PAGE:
The single 8" would also be fine. But in times where the filter is bypassed, what would be the minimum cfm it would draw? An advantage to this would be that if I were to end up venting 3 spaces down the road, I could. (Which I doubt, but I could also use a third input to suck air from the room itself in a pinch if needed.)


I'm going to see if the manufacturer has any input, and go from there I think.
 

multiVortex

Grow Journal of the Month: Mar 2020
So much for the chat feature on their website. :rolleyes:

Didn't tell me anything that I didn't already know.


I think either the dual 6" or single 8" would end up best. The pair of 6's would eat less juice, even on max, but the 8" wouldn't run past 50% I'm guessing. Which if the 10 speeds are actually percentage of operation (10%-100%) then 50% would be 70w and 370cfm. 40% would be 290cfm and 56w. (In theory.)

The two 6" running at 50% gets tricky. In theory it should be moving a combined total of about 350cfm, at 40w, but the math isn't quite true to those numbers when running in parallel. It's close though, so whatever.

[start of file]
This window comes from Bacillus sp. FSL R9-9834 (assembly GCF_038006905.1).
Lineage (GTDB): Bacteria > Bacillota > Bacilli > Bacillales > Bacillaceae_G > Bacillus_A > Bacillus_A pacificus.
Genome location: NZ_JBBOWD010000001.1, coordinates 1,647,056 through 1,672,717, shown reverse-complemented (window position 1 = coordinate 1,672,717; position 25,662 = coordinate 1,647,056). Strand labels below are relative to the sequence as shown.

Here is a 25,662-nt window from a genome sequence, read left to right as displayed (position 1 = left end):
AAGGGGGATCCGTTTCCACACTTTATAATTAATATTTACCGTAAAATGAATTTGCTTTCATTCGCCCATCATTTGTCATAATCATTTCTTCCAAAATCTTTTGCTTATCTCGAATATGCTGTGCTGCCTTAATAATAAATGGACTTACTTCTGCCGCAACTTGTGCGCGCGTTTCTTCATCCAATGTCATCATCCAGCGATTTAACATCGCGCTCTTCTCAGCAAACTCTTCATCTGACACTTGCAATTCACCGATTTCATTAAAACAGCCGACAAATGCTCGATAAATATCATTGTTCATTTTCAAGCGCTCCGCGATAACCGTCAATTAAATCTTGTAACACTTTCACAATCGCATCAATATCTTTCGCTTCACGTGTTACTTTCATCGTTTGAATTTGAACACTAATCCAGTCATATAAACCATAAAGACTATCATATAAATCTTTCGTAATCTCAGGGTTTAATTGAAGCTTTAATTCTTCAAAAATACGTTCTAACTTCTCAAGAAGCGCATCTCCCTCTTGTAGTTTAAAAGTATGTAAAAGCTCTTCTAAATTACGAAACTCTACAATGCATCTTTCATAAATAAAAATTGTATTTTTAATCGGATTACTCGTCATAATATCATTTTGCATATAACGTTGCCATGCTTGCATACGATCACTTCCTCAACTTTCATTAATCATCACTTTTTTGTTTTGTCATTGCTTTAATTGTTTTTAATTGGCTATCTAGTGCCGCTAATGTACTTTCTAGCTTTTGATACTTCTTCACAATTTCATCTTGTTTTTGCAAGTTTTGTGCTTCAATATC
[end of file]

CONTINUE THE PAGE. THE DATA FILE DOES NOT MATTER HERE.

I could just simplify and run 2 6", with a filter attached to each one. That simplifies the spread of the load. Along that line, I could also just make it dual chamber, and one fan runs one tent, the other runs the other one. That would make bypassing interesting though.

(Sorry I'm trainwrecking your thread. Just trying to get my head around it all.)
 

StoneOtter

Member of the Month: July 2019, Sept 2020 - Grow Journal of the Month: Nov 2019, Jan 2022 - Plant of the Month: April 2020
So much for the chat feature on their website. :rolleyes:

Didn't tell me anything that I didn't already know.


I think either the dual 6" or single 8" would end up best. The pair of 6's would eat less juice, even on max, but the 8" wouldn't run past 50% I'm guessing. Which if the 10 speeds are actually percentage of operation (10%-100%) then 50% would be 70w and 370cfm. 40% would be 290cfm and 56w. (In theory.)

The two 6" running at 50% gets tricky. In theory it should be moving a combined total of about 350cfm, at 40w, but the math isn't quite true to those numbers when running in parallel. It's close though, so whatever.

I could just simplify and run 2 6", with a filter attached to each one. That simplifies the spread of the load. Along that line, I could also just make it dual chamber, and one fan runs one tent, the other runs the other one. That would make bypassing interesting though.